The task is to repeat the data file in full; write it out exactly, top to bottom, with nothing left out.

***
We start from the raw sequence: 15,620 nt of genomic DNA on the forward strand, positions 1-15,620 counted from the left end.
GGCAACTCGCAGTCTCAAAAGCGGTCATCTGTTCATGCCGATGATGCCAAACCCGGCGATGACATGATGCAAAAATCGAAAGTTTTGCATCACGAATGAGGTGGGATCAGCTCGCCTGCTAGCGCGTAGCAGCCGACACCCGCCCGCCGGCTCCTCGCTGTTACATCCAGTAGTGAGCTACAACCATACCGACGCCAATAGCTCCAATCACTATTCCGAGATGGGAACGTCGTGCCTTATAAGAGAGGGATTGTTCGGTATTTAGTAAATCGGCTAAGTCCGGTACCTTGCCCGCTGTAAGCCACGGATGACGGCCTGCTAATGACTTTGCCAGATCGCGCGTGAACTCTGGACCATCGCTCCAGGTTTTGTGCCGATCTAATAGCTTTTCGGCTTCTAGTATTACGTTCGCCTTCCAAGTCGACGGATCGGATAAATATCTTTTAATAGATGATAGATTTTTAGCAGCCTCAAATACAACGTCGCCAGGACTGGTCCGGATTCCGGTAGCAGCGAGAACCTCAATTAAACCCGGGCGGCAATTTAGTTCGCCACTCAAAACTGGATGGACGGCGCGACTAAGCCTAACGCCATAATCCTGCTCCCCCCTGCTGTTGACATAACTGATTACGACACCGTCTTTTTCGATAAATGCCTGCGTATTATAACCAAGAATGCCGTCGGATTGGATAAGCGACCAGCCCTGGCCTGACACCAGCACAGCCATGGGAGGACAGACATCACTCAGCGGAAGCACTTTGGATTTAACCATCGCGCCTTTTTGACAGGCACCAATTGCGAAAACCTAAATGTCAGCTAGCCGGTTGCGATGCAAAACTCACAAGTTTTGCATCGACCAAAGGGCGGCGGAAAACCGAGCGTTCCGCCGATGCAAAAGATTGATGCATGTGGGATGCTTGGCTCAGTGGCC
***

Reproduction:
We start from the raw sequence: 15,620 nt of genomic DNA on the forward strand, positions 1-15,620 counted from the left end.
GGCAACTCGCAGTCTCAAAAGCGGTCATCTGTTCATGCCGATGATGCCAAACCCGGCGATGACATGATGCAAAAATCGAAAGTTTTGCATCACGAATGAGGTGGGATCAGCTCGCCTGCTAGCGCGTAGCAGCCGACACCCGCCCGCCGGCTCCTCGCTGTTACATCCAGTAGTGAGCTACAACCATACCGACGCCAATAGCTCCAATCACTATTCCGAGATGGGAACGTCGTGCCTTATAAGAGAGGGATTGTTCGGTATTTAGTAAATCGGCTAAGTCCGGTACCTTGCCCGCTGTAAGCCACGGATGACGGCCTGCTAATGACTTTGCCAGATCGCGCGTGAACTCTGGACCATCGCTCCAGGTTTTGTGCCGATCTAATAGCTTTTCGGCTTCTAGTATTACGTTCGCCTTCCAAGTCGACGGATCGGATAAATATCTTTTAATAGATGATAGATTTTTAGCAGCCTCAAATACAACGTCGCCAGGACTGGTCCGGATTCCGGTAGCAGCGAGAACCTCAATTAAACCCGGGCGGCAATTTAGTTCGCCACTCAAAACTGGATGGACGGCGCGACTAAGCCTAACGCCATAATCCTGCTCCCCCCTGCTGTTGACATAACTGATTACGACACCGTCTTTTTCGATAAATGCCTGCGTATTATAACCAAGAATGCCGTCGGATTGGATAAGCGACCAGCCCTGGCCTGACACCAGCACAGCCATGGGAGGACAGACATCACTCAGCGGAAGCACTTTGGATTTAACCATCGCGCCTTTTTGACAGGCACCAATTGCGAAAACCTAAATGTCAGCTAGCCGGTTGCGATGCAAAACTCACAAGTTTTGCATCGACCAAAGGGCGGCGGAAAACCGAGCGTTCCGCCGATGCAAAAGATTGATGCATGTGGGATGCTTGGCTCAGTGGCC